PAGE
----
From his official NASA biography:
Neil A. Armstrong, the first man to walk on the moon, was born in Wapakoneta, Ohio, on August 5, 1930. He began his NASA career in Ohio.
After serving as a naval aviator from 1949 to 1952, Armstrong joined the National Advisory Committee for Aeronautics (NACA) in 1955. His first assignment was with the NACA Lewis Research Center (now NASA Glenn) in Cleveland. Over the next 17 years, he was an engineer, test pilot, astronaut and administrator for NACA and its successor agency, the National Aeronautics and Space Administration (NASA).
As a research pilot at NASA's Flight Research Center, Edwards, Calif., he was a project pilot on many pioneering high speed aircraft, including the well known, 4000-mph X-15. He has flown over 200 different models of aircraft, including jets, rockets, helicopters and gliders.
Armstrong transferred to astronaut status in 1962. He was assigned as command pilot for the Gemini 8 mission. Gemini 8 was launched on March 16, 1966, and Armstrong performed the first successful docking of two vehicles in space.
As spacecraft commander for Apollo 11, the first manned lunar landing mission, Armstrong gained the distinction of being the first man to land a craft on the moon and first to step on its surface.
Here's what we're learning from Twitter:
Neil Armstrong died from complications from heart operations he had 3 weeks ago, NBC News' Jay Barbree reports -— Breaking News (@BreakingNews) August 25, 2012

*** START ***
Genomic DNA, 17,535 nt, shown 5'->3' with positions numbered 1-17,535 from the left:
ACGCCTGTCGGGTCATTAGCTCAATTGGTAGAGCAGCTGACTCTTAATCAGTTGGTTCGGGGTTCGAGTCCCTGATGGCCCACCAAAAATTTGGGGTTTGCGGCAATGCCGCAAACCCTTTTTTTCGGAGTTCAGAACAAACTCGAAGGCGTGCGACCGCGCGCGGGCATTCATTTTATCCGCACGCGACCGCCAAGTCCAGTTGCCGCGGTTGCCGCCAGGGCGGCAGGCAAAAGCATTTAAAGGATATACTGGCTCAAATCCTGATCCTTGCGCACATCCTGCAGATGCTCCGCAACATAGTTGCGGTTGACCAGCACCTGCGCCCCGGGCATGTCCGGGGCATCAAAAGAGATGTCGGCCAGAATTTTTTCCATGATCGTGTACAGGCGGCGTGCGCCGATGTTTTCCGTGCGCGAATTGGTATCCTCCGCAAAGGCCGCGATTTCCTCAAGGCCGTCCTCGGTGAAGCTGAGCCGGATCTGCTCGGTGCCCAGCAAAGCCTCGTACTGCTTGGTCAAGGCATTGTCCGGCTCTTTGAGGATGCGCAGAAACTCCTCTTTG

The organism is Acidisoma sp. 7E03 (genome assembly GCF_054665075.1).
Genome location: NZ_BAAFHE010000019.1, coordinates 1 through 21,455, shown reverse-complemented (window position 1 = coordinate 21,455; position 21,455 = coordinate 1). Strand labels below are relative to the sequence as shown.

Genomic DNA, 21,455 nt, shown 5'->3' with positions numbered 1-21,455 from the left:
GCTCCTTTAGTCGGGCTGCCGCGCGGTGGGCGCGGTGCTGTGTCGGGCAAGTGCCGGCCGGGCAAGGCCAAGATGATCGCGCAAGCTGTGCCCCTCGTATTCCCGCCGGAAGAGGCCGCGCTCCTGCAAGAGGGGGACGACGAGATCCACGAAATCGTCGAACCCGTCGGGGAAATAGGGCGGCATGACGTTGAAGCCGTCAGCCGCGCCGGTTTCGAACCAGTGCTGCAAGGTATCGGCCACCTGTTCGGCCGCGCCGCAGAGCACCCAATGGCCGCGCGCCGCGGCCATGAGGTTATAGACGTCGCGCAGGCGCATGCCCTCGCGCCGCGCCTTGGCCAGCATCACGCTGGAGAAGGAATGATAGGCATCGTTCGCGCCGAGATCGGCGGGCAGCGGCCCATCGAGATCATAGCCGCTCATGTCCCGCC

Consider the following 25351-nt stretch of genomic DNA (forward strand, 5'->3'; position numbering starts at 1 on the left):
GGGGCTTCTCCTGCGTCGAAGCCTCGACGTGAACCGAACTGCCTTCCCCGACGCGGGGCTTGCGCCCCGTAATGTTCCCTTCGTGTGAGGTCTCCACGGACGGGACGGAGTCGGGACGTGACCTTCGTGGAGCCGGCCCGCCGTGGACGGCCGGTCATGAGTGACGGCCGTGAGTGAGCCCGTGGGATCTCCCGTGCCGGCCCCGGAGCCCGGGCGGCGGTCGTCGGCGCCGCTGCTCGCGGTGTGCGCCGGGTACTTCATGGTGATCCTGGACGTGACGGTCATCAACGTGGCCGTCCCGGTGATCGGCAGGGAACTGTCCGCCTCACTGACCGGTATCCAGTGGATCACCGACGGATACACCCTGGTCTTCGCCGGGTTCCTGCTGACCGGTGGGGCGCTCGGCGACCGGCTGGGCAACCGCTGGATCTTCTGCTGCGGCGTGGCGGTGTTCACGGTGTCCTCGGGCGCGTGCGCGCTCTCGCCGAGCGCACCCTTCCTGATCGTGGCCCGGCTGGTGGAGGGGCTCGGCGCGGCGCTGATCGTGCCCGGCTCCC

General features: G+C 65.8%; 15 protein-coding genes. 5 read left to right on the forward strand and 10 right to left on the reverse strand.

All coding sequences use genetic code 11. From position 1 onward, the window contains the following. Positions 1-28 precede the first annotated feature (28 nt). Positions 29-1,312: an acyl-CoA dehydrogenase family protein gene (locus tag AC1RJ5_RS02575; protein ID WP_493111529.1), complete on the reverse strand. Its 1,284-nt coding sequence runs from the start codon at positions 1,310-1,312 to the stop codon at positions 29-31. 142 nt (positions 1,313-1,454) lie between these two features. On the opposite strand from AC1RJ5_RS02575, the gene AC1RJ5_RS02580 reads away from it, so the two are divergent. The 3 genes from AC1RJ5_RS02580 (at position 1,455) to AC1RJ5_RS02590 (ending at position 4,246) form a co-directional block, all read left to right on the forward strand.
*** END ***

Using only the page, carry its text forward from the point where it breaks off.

NBC Space Reporter Jay Barbree confirms reports that astronaut Neil Armstrong has passed away— Al Roker (@alroker) August 25, 2012
*goes to weep in a corner*— Michael McFarlane (@crossdrilled) August 25, 2012
Few people deserve to be remembered for the rest of human existence, Neil Armstrong is one of those people.— Andrew Kaczynski (@BuzzFeedAndrew) August 25, 2012
There is no picture more American than this. twitter.com/BuzzFeedAndrew…— Andrew Kaczynski (@BuzzFeedAndrew) August 25, 2012
RT— Nolan Hicks (@ndhapple) August 25, 2012
@dangillmor: Neil Armstrong, R.I.P. He was the most notable member of a huge team that put humans on another world. He wished we hadn ...
The best thing that Neil Armstrong ever did, was to let us all imagine we were him. RIS (Rest in Space)— SarcasticRover (@SarcasticRover) August 25, 2012
"We haven't been back to the moon in almost 50 years," former astronaut Tom Jones notes on Fox News. Armstrong was disappointed, he thinks.— Brian Stelter (@brianstelter) August 25, 2012
Photos: NASA, Getty